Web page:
Anatomy of a WurliTzer Theatre Pipe Organ

Stop Rails.

The straight Stop Rail that sits just above the top keyboard was much easier to get out, and a smaller job, so it was done first.

This was the time to see what was under the finish on the console. With careful sanding the various layers were removed to reveal the original veneer, in good condition. The veneer is much lighter than the 70+ years of grime and shellac would suggest.

Fortunately the base board was drilled for an extra pair of pneumatics at each end so adding the Tibia Trem tab only required adding an extra eyelet to the end of the tab pivot wire and the C-spring screw above the tab. There was just enough wood left for the eyelet and the C-spring screw just fitted next to an existing screw for the tab to go to the left (looking from the back) of the existing tabs.

The contact blocks, after being polished of course, had new silver contact wires fitted.

The baseboard was painted black as standard so it was sanded clean and refinished with two coats of sealer/undercoat and the sprayed with satin black. Before the paint was applied the areas where the pneumatice would go were covered with masking tape. Originally the pneumatics were stuck over paint which does not work well unless you use burnt shellac as the glue which is not as easy to work with before or after. When the masking tape was removed there was an area of clean wood onto which the pneumatics could be glued. The bare areas also provided an obvious guide as to where the pneumatics belong.

Before mounting the pneumatics the wiring was done so as to reduce the amount of handling that would be required with the pneumatics in place and so reduce the chance of any accidents to the new leather. It is also a lot easier to get to the contact blocks with a soldering iron without the pneumatics in the way. The wiring was terminated on a "D-Sub" plug which was recessed into the side of the baseboard so the assembly could be easily disconnected from the rest of the console to get it out of the way if neccessary.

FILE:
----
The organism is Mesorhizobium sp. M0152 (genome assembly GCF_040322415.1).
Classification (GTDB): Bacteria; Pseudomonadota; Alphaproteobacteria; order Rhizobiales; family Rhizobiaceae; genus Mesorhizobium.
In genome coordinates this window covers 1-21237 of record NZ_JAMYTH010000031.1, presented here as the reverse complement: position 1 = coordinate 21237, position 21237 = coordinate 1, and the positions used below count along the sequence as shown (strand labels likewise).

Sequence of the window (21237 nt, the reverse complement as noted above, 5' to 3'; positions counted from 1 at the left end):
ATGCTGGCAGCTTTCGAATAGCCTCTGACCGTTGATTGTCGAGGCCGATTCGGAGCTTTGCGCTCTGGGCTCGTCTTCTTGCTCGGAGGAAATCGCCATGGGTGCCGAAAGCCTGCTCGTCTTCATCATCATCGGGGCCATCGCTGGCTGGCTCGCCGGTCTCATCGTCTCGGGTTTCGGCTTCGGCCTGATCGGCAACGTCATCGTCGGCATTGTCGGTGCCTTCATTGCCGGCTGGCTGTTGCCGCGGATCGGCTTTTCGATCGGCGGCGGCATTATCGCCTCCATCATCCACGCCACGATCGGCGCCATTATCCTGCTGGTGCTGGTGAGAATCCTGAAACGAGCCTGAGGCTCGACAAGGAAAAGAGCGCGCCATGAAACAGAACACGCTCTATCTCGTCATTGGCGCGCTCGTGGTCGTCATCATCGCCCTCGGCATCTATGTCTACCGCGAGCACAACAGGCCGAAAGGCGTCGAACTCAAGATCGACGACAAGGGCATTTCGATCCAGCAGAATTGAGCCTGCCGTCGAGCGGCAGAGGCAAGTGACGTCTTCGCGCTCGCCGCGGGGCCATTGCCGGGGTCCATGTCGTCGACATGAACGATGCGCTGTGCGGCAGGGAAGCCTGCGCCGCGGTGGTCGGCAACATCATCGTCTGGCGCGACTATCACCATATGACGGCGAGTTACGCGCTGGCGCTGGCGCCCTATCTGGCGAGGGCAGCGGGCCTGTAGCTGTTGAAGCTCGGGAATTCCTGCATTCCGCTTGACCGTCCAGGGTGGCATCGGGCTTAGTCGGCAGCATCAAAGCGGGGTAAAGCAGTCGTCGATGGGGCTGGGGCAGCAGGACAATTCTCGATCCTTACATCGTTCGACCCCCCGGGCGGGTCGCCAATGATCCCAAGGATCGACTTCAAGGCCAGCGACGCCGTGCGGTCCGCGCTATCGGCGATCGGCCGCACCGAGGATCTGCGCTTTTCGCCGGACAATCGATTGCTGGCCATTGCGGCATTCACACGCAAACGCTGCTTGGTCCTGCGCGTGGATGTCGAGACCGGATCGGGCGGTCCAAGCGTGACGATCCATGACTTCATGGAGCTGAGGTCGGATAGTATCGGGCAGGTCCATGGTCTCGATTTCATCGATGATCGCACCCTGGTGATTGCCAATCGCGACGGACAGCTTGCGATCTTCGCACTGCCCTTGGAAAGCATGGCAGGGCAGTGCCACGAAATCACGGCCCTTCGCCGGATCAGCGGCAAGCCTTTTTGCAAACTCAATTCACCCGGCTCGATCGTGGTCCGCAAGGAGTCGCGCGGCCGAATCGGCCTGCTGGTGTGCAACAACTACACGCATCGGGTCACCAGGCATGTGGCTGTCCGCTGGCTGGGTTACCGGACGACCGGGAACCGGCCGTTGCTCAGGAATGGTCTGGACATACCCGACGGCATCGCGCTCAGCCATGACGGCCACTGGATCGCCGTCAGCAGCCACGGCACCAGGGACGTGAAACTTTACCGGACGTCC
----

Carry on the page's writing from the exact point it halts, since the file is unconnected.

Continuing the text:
The Horseshoe is a much larger job and very much more difficult to handle because of its size and shape. The tin tubing that connects the preset blow box to the preset pneumatics is glued into the horseshoe and hangs down at an angle below the stop rail so it must be carefully positioned over the edge of the bench to avoid any extra bends.

Unfortunately even thought the horseshoe preset blow box was built with five spare pairs of actions and the straight rail was built ready for two more tabs the horseshoe itself was drilled for exactly the original specification. To add the required exrta tabs meant drilling out the extra channels a long way through the wood. This would have been easier if the cable channel had not been right where a tab action needed to go. That channel needed to be filled and moved out of the way. Drilling the holes over 200mm into the wood was always going to be interesting but it became more so on about the third hole when about 100mm broke off the drill bit, about 100mm into the wood. Extracting the broken drill required drilling several extra holes from the top of the horseshoe so that the bit could be levered and poked and proded and pushed back out of its hole. The resulting mess was repaired by routing out a channel surrounding the original hole, filling with a piece of timber and then redrilling the intended hole through the new wood.

The horseshoe was then masked and refinished the same as the straight rail baseboard had been. After all the fitting were in place the wiring was done and the pneumatics put in place.

There was enough wires left over in the 64 wire cable to the horseshoe to use for the straight rail so the required wires were sleeved to form a sub-cable which will hang off the horseshoe and plug onto the straight rail so all the stop tab wiring appears on a single cable.



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